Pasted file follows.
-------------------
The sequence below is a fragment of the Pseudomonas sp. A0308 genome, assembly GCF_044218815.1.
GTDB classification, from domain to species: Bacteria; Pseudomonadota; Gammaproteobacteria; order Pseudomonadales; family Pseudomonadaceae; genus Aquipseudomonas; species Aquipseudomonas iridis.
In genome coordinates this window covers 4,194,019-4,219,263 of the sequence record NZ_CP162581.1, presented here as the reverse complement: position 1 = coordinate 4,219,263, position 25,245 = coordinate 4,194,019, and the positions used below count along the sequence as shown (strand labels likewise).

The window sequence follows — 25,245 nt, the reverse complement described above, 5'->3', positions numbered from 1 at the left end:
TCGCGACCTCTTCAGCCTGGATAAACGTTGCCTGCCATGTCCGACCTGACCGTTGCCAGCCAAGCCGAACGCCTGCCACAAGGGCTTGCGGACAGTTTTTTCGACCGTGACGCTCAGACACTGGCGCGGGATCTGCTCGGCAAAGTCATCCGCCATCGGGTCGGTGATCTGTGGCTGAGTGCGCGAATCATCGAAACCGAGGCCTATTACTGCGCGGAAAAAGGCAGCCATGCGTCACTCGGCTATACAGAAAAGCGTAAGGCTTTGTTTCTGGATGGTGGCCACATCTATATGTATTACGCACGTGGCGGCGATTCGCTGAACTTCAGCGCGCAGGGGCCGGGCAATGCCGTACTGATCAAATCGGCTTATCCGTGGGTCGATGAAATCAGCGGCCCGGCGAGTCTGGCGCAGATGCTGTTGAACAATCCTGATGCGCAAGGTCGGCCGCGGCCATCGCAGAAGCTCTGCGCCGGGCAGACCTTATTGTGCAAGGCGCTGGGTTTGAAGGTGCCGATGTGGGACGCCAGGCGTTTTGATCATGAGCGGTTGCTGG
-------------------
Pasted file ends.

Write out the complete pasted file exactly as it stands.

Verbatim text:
The sequence below is a fragment of the Pseudomonas sp. A0308 genome, assembly GCF_044218815.1.
GTDB classification, from domain to species: Bacteria; Pseudomonadota; Gammaproteobacteria; order Pseudomonadales; family Pseudomonadaceae; genus Aquipseudomonas; species Aquipseudomonas iridis.
In genome coordinates this window covers 4,194,019-4,219,263 of the sequence record NZ_CP162581.1, presented here as the reverse complement: position 1 = coordinate 4,219,263, position 25,245 = coordinate 4,194,019, and the positions used below count along the sequence as shown (strand labels likewise).

The window sequence follows — 25,245 nt, the reverse complement described above, 5'->3', positions numbered from 1 at the left end:
TCGCGACCTCTTCAGCCTGGATAAACGTTGCCTGCCATGTCCGACCTGACCGTTGCCAGCCAAGCCGAACGCCTGCCACAAGGGCTTGCGGACAGTTTTTTCGACCGTGACGCTCAGACACTGGCGCGGGATCTGCTCGGCAAAGTCATCCGCCATCGGGTCGGTGATCTGTGGCTGAGTGCGCGAATCATCGAAACCGAGGCCTATTACTGCGCGGAAAAAGGCAGCCATGCGTCACTCGGCTATACAGAAAAGCGTAAGGCTTTGTTTCTGGATGGTGGCCACATCTATATGTATTACGCACGTGGCGGCGATTCGCTGAACTTCAGCGCGCAGGGGCCGGGCAATGCCGTACTGATCAAATCGGCTTATCCGTGGGTCGATGAAATCAGCGGCCCGGCGAGTCTGGCGCAGATGCTGTTGAACAATCCTGATGCGCAAGGTCGGCCGCGGCCATCGCAGAAGCTCTGCGCCGGGCAGACCTTATTGTGCAAGGCGCTGGGTTTGAAGGTGCCGATGTGGGACGCCAGGCGTTTTGATCATGAGCGGTTGCTGG